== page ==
Good faith in insolvency revisited

The recent Western Australian Court of Appeal decision of Hayden Leigh White in his Capacity as Joint and Several Liquidator of Port Village Accommodation Pty Ltd (in Liquidation) v ACN 153 153 731 Pty Ltd (in liquidation) (PVA)[1] reversed the decision at first instance in White & Templeton v ACN 153 152 731 Pty Ltd (in liquidation) (White)[2], with regard to the statutory defence for unfair preferences under section 588FG of the Corporations Act 2001 (Cth) (the Act), commonly referred to as the ‘good faith’ defence.


The liquidators of a company, Port Village Accommodation Pty Ltd (the Company) sought to recover alleged preferential payments made to the second defendant, Hickory Group Pty Ltd (Hickory), the parent company of the first defendant, Hickory Group WA Pty Ltd (HWA), for payments made in the course of a building contract. Hickory claimed the payments were made in good faith and could therefore rely on the defence under section 588FG of the Act. Master Sanderson held that the defence applied.  However, the Court of Appeal later reversed the decision and provided guidance on the parameters of the good faith defence - in particular, the scope of the reasonable person test applicable to the test.

Applying the reasonableness test in s588FG

By way of background, an unfair preference occurs when a transaction results in a creditor receiving from a company, in relation to an unsecured debt owed to the creditor, a greater amount than it would have received in a winding up of the company.  The “good faith defence” allows a creditor to retain the benefit of the transaction, so long as the requirements in section 588FG are met.

A creditor wishing to rely on section 588FG must establish that:

1.          they had become a party to the transaction in good faith; and

2.          that:
(a)        they had no reasonable grounds for suspecting that the company was insolvent; and
(b)        that a personable person in the circumstances had no reasonable grounds for suspecting that the company was insolvent.

In the first instance, Master Sanderson had held that for the purposes of the second limb of the second test, the ‘reasonable person’ was not a ‘reasonable business man’, but, in the circumstances, the test referred to a ‘reasonable person managing a business supplying goods and materials in the building industry’.[3]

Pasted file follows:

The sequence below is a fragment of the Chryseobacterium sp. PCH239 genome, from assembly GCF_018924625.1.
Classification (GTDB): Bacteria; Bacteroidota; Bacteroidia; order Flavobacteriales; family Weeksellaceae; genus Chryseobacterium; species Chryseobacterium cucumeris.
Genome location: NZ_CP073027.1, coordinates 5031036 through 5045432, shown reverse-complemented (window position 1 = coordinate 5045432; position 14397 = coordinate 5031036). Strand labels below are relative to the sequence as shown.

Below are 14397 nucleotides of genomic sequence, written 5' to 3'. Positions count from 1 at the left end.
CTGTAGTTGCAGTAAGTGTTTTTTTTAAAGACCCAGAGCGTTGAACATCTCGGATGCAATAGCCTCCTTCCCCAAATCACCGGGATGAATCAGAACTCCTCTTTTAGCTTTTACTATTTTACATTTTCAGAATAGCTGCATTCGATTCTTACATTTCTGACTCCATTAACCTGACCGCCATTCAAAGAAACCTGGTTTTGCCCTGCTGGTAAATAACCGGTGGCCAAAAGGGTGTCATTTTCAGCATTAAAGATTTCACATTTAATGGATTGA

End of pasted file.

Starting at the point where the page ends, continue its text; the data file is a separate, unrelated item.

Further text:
The Court of Appeal preferred a different approach in stating that Master Sanderson’s application of the test deflect[ed] attention from the correct starting point, which is the hypothetical, average, reasonable business person’.[4] Master Sanderson’s interpretation was founded on subjective considerations of whether that particular creditor and their skill, training and experience would have had reasonable grounds for suspecting insolvency. In effect, the Master’s interpretation meant that if the creditor had no actual knowledge of insolvency of the payer, had no reasonable grounds for suspecting insolvency of the payer, and was deemed to be a reasonable person, then the hypothetical ‘reasonable person test’ would be satisfied.

The Court of Appeal took a different view.  Instead, the Court considered that the correct approach was to consider whether the facts and matters which would have been appreciated by a hypothetical person with the knowledge and experience of the average business person in Hickory’s circumstances were sufficient to induce a suspicion as to insolvency.[5]  This is distinct from whether or not the actual person had reasonable grounds for suspecting insolvency of the payer.

The Court of Appeal qualified this by suggesting that subjective facts can be incorporated into the ‘reasonable person’ test, so long as they can be proven to be common industry practice. In this case, the subjective appreciation of events by Hickory’s representative were considered by the master in his finding that there was no fundamental problem with the financial viability of the Company. The Court of Appeal suggested that the Master should have instead found, as a matter of fact, whether the periods of delay in payment were consistent with industry practices.[6]

Going forward

PVA is particularly instructive, insofar as it assists in clarifying the matters to be considered and assessed when determining whether the good faith defence can be availed. Specifically, the standard of objectivity appears to require consideration of:

(a)         first, the objective reasonable business person, with no regard to subjective considerations of the actual creditor nor his/her/its position, skills, mindset nor background;

(b)         second, subjective considerations that could potentially impact the assessment of the objective reasonable business person in subparagraph (a) above.

It is a subtle – but nevertheless important distinction – that ought not to be confused in assessing the ‘influence’ of subjective matters to the objective standard.   Put simply, what can be considered are holistic, macro factors (such as industry practice) that may impact on the objectivity of the average business person, and what ought not be considered are personal, specific and micro factors of that particular creditor.

For further advice or assistance, please contact Paul Mac

Article published by Paul Mac, Makan Mirzai and Amy Barcock.

[1] Hayden Leigh White in his Capacity as Joint and Several Liquidator of Port Village Accommodation Pty Ltd (in Liquidation) v ACN 153 153 731 Pty Ltd (in Liquidation) (2018) ACSR 182 (PVA).

[2] White & Templeton v ACN 153 152 731 Pty Ltd (in Liquidation) [201] WASC 52 (White).

[3] White, [40].

[4] PVA, [139].

[5] Ibid, [126].

[6] Ibid, [142].